Is Ketamine Legal?
Plenty of patients considering ketamine therapy have wondered: is this legal? How does the legality of ketamine affect my treatment?
Ketamine is legal when prescribed by licensed medical professionals in the United States. It has been in use for a variety of medical reasons since its invention in the 1960s. The more we study ketamine, the better doctors can tailor its use for their patients’ health.
In just the past few years, there have been many clinical trials studying ketamine’s role as an antidepressant and as a non-opiate medication for the management of chronic pain. In light of these findings, doctors have begun prescribing ketamine assisted therapy as a treatment for depression, anxiety, PTSD, and chronic pain.
Legal Uses of Ketamine
Ketamine has plenty of legal uses  when it is prescribed by a medical professional. Some of these uses are more common than others, but all of them have extensive research backing their uses.
Ketamine was originally synthesized to be used as a sedative and anesthetic during surgical procedures. It gained FDA approved in 1970 and is commonly used by doctors and veterinarians to this day. It has been found to be one of the most effective and safe medications commonly used for procedural sedation whether in the Operating Room, the Emergency Room, or in austere or wilderness environments.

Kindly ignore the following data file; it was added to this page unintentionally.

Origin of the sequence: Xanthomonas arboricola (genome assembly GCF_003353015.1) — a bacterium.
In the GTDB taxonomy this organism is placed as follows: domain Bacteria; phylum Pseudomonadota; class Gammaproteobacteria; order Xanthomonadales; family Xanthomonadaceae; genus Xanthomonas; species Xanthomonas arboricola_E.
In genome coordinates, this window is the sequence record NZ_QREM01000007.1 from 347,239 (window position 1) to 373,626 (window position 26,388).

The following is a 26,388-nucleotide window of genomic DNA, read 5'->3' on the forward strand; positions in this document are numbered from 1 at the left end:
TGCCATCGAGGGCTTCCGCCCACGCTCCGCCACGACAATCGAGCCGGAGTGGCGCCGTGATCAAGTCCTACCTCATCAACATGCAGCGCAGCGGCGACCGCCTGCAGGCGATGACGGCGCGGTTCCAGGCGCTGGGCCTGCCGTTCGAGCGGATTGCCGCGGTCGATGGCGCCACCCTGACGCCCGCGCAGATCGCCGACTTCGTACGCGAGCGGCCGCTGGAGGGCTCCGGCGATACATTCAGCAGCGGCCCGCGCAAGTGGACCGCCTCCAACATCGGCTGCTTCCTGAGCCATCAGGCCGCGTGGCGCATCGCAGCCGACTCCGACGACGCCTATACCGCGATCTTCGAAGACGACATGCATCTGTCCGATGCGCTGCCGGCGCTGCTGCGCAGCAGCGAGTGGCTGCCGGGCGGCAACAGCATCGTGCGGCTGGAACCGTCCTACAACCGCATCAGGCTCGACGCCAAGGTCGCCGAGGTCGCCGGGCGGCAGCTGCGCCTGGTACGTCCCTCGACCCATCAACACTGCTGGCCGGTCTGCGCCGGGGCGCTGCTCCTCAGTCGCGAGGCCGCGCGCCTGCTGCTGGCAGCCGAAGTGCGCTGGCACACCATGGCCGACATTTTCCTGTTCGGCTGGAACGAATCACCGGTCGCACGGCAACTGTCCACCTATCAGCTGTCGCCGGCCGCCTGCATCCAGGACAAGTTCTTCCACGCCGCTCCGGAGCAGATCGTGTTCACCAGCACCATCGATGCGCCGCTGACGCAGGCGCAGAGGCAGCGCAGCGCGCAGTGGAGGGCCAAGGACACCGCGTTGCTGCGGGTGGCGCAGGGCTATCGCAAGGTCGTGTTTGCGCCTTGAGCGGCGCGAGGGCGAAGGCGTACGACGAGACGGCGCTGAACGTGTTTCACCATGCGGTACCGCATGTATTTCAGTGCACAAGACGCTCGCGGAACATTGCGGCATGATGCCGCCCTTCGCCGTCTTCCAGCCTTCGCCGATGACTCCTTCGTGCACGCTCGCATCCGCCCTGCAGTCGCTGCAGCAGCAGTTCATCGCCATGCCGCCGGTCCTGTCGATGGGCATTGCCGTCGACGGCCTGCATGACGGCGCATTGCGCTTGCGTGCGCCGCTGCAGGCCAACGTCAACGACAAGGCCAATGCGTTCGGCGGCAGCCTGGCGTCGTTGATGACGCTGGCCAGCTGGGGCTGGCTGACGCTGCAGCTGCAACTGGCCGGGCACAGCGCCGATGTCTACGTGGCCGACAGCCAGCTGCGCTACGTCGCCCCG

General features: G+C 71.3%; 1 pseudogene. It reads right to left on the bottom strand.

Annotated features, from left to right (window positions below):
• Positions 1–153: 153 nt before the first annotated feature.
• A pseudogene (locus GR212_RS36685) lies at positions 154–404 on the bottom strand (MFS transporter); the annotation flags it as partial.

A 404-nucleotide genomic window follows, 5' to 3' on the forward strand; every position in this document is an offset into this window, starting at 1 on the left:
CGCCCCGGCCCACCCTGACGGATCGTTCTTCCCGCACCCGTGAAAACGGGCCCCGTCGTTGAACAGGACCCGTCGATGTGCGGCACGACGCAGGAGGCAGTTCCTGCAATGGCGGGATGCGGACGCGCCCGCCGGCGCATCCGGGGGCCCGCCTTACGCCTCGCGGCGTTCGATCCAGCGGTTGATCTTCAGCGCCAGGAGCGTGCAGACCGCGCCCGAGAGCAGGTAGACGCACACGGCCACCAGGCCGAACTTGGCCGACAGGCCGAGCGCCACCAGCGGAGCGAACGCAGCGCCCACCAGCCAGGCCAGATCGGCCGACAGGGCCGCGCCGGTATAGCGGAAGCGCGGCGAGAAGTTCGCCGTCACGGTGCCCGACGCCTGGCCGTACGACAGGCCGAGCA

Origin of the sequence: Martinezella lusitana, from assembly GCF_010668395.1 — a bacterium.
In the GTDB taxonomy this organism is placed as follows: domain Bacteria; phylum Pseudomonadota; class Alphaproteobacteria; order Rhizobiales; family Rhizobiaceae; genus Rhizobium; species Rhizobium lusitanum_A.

Ketamine has also been shown to be useful for the treatment of depression and anxiety with much lower doses than those used for procedural sedation. At these lower doses, patients do not lose consciousness or become dissociated, but they do experience some of the mind-altering affects that allows patients to form new neuronal connections that allows improves their moods, decreases both the depth and number of depressive episodes a patient experiences and alleviates anxiety.
FDA and DEA Scheduling of Ketamine
Ketamine is a regulated medication. It can only be legally used when it is prescribed by a licensed medical professional to ensure its appropriateness for the patient. Ketamine can be used as an anesthetic (a sedative and pain-reliever during surgery) or as part of therapeutical treatment for certain mental illnesses.
Ketamine has been approved by the Food and Drug Administration (FDA) as an anesthetic during surgical procedures and can be prescribed off-label by doctors. We discuss the term “off-label” further in the section below. The FDA approved the use of ketamine in medical contexts in 1970. In more recent years, the FDA approved a derivative known as esketamine in the treatment of depression for adults .
Ketamine is listed as a Schedule III drug in the Drug Enforcement Administration (DEA) guidelines . Any drugs that are classified as schedules I through V count as controlled substances. Controlled substances aren’t necessarily harmful; they just need to be closely monitored by a doctor. Their rating is the result of a combination of factors including the potential for mental or physical addiction, the accepted stance of the medical community, and the risk of adverse side effects. These drugs all require prescriptions to be legally used.
Schedule III classification means that the drug has been widely accepted by the scientific community as having medicinal value and it is not unusual for a clinician to prescribe it for patients. However, ketamine is only legal when prescribed by a licensed medical practitioner.